The belief that there are no viruses or types of malware for macOS goes back to the beginning of Mac OS X at the very beginning of this millennium. Unfortunately, this is a myth.
The number of Mac users infected by malware and other Mac threats has grown exponentially since 2010. We see large numbers of people infected with Mac threats every day on a much larger scale than even just a few years ago. Macs are a growing presence in enterprises and it’s the perfect time to stop treating them as exceptions to desktop and laptop security policies. Security and risk management decision-makers need to understand the potential security risks for Macs and to follow best practices to secure macOS endpoints.
Furthermore, macOS has become more popular among developers, making any form of ransomware targeting macOS an even bigger danger. To do their job, developers need to have access to source code, API keys and other shared secrets – making developers the kind of user that attackers target. If macOS is going to be a standard for developers, then it is more important than ever to be able to secure it.
One reason why Macs have become so popular among developers is that Linux and MacOS share the same “operating system ancestor” Unix. Since the majority of web servers use Linux to run the web applications, macOS has advantages as a development platform. Developing on Macs involves a lot of programs and concepts that are applicable when deploying, operating and managing production web servers in Linux. This isn’t likely to change anytime soon, so developers are going to continue to want to work on macOS, making securing macOS a long term priority.
With the risk of malware attacks on macOS, it is becoming increasingly necessary for Mac users to have an additional layer of security and, in particular, to have something effective against different attack vectors.
How Do I Prevent Ransomware Attacks on my Mac?
Macs are not bulletproof. No macOS security update is going to be able to counteract all possible security threats. MacOS users need to get in the habit of using cybersecurity best practices to keep their endpoints safe.
Don’t assume that the best practices that keep Windows machines safe from ransomware aren’t just as vital for Macs. In fact, keeping Macs safe from malware and ransomware isn’t all that different from securing a Windows machine. Think layered security and good endpoint protection.
- Keep Mac computers up-to-date. Outdated software is like rotted wood: weak and full of holes. Updates can plug these holes and make it harder for malware to find a way in. So, be sure to update both the operating system and apps often.
- Be careful what users install or click. We should all know this by now. If a user gets an email from someone he doesn’t know – or a suspicious email from someone he does – he shouldn’t open any attachments or click any links. That’s how infections start.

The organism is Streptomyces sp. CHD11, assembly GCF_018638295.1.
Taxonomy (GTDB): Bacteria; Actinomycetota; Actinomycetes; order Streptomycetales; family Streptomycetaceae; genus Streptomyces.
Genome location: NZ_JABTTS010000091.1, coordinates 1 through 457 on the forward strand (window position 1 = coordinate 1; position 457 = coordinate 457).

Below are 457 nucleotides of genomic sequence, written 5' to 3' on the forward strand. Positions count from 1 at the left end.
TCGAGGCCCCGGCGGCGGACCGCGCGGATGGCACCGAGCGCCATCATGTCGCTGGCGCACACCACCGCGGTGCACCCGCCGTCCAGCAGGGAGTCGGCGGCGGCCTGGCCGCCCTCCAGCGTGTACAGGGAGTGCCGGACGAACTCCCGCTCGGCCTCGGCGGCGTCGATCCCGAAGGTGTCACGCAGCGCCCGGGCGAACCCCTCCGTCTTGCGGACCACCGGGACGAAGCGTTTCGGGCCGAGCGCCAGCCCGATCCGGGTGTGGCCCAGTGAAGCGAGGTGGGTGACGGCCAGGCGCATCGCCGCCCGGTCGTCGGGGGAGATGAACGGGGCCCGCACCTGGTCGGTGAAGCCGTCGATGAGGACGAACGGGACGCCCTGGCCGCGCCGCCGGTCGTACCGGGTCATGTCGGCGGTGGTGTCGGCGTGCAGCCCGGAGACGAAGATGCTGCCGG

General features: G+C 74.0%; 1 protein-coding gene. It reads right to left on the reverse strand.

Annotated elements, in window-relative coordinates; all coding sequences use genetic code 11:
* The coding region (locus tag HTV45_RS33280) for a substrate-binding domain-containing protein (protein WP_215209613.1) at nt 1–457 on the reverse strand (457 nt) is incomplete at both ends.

- Install apps only from official sites or the Mac App Store. Don’t let users install software from sources that haven’t been vetted. It’s too risky, because they can never be completely sure of what they are going to get. Torrented software could be bundled with various types of ransomware, for example. It’s safer to stick to official websites or the App Store.
- Make frequent backups. It’s important to back everything up to an external disk, which is then disconnected from the Mac. This way if the Mac gets hit with ransomware, it won’t be able to encrypt the unattached backups. Once the ransomware is safely removed, it’s time to run a full scan to make sure nothing was left behind before reconnecting the backup drive and recovering files.
- Use anti-virus. Since Macs are not immune to malware and Mac-targeted attacks, anti-virus software can help protect Macs against viruses, malware, rootkits and other signature-based attacks. However, it isn’t enough on its own to ensure complete safety. Malware and anti-virus protection need to be a part of a larger package of security deterrents.
- Remove admin rights. Limiting administrative privileges is key to protecting any operating system from ransom attacks and other malware. Keep in mind the principle of least privilege – no one should have access they don’t need and no one should keep access longer than they need it. To do this, run non-elevated users and allow privilege elevation only on approved applications and for approved users. Make sure to utilize application control.
MacOS users have been hearing for years that all the security they need comes built-in. Once an organization figures out it needs to move beyond that with macOS security, it’s easy to assume that installing anti-virus and reminding users not to click questionable links is enough. But, organizations need more than anti-virus software and common sense to stay safe. Comprehensive, proactive privileged access management (PAM) is key to any cybersecurity strategy.
CyberArk is the global leader in privileged access management and CyberArk Endpoint Manager can help organizations take their endpoint security to the next level – whether they use Windows, macOS or any other operating system.
Learn how you can extend your existing privileged access management program with a free trial of CyberArk Endpoint Privilege Manager.